I curtailed my trip to the bog and spent the next few hours photographing the skuas and waders.
There were 8 Long-tailed Skua and as I looked at them more closely it looked like 6 adults, and heavily marked bird that I took to be a 2nd calendar year and another almost adult like but with a slight breast band and pale bill base that is perhaps a 3rd calendar year. What superb birds they are!
Long-tailed Skua - adult
Long-tailed Skua 2nd calendar year
Long-tailed Skua adult in foreground with 3rd calendar year behind
I went back to park up for the night by the Kevo NP entrance, or for some sleep, it seems wrong to call it night without darkness just as it started to rain. It rained heavily for a couple of hours and at around 22:00 it stopped and started to clear when I heard the distinctive ringing calls of the Waxwing in the trees by the camper. They were fly catching and I guess with no berries at this time of year that's probably a significant food source at this time of year. I managed a few photos and went back to bed.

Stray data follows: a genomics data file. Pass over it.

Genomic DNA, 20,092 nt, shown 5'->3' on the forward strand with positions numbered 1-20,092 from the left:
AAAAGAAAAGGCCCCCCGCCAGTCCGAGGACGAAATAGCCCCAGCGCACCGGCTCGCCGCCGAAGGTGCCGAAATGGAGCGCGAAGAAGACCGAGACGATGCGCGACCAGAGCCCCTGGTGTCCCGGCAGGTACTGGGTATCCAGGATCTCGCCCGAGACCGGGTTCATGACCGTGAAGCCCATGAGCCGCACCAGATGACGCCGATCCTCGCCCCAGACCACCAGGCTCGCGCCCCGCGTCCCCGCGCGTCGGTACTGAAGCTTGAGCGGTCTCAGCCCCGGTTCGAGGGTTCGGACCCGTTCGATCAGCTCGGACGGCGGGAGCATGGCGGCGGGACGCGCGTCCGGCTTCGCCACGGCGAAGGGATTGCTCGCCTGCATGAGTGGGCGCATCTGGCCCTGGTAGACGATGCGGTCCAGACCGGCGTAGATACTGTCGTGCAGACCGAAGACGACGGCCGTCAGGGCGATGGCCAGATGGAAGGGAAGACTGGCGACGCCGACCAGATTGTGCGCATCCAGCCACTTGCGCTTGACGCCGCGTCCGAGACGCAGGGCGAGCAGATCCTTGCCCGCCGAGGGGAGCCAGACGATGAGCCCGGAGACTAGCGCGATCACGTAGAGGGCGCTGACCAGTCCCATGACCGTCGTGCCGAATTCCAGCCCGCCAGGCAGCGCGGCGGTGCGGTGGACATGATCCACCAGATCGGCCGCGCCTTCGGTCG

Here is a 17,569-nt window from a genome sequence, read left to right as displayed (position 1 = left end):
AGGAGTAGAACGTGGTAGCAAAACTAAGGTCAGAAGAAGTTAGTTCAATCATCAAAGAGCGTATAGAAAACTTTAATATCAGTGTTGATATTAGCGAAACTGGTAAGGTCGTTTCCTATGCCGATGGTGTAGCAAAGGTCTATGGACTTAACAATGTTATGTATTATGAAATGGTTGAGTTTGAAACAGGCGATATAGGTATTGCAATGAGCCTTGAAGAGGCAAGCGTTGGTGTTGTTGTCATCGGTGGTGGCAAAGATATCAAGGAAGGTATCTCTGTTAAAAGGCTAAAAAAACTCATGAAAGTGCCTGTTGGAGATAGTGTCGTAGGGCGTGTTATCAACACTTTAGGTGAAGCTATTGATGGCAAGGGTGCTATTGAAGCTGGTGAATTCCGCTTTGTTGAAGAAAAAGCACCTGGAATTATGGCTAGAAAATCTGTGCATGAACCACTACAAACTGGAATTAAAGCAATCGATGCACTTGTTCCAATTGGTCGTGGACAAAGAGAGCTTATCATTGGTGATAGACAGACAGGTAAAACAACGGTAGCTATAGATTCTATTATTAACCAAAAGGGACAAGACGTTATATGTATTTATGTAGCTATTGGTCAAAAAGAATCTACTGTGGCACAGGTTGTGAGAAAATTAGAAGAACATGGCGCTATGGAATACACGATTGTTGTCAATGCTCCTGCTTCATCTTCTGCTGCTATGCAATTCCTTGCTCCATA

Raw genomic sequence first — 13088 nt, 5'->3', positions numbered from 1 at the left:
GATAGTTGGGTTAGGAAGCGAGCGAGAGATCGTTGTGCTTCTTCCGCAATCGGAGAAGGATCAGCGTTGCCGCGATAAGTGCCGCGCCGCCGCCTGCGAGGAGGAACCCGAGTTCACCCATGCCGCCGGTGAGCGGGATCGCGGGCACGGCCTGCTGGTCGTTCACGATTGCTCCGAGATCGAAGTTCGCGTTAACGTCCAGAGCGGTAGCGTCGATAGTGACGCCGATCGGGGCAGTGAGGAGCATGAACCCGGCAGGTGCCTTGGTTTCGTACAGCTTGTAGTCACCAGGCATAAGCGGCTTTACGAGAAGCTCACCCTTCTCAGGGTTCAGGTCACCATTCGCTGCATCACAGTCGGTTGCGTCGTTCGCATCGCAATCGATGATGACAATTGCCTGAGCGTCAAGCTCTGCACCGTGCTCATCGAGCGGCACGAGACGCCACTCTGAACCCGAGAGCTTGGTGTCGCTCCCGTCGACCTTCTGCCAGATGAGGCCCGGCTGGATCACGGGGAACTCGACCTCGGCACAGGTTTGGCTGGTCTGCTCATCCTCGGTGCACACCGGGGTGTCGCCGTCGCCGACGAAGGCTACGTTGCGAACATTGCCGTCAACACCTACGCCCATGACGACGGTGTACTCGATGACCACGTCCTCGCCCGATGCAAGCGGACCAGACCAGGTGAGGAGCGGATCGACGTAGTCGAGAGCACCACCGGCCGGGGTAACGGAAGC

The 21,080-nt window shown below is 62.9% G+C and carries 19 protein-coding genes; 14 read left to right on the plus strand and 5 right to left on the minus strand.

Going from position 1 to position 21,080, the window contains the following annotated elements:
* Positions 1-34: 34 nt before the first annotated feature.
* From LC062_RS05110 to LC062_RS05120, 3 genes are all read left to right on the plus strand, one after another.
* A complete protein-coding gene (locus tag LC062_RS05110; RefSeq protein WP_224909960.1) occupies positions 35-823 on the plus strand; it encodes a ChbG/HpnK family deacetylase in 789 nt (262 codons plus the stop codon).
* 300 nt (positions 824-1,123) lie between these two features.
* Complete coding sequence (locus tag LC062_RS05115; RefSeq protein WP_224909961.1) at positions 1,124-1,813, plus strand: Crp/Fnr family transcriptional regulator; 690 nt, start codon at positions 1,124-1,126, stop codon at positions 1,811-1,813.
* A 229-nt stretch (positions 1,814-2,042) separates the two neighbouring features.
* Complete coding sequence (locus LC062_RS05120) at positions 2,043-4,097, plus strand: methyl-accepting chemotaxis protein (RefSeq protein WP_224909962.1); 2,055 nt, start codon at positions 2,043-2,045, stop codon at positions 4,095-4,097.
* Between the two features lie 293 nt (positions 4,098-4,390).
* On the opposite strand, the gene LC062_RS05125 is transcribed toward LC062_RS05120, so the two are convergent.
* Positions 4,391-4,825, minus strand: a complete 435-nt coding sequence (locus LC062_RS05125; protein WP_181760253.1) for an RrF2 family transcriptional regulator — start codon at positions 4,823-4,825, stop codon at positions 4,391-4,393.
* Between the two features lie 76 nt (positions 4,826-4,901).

The following morning I went back to Erotusaita and completed the walk to the large lakes which was only 3 or 4 km. I finally caught sight of Willow Grouse, a fine male with rufous head and neck and which body and wings. Just as I was preparing to get his photo he was off never to be seen again. The bog areas were otherwise fairly quiet beyond the Redwings, Brambling and Bluethroats with a few Meadow Pipit added but no sign of the Lapland Bunting which also occur here. Back at the pools I photographed the Ringed Plover which here are the smaller and slightly darker race Charadrius hiaticula tundrae which pass through the UK on their migration.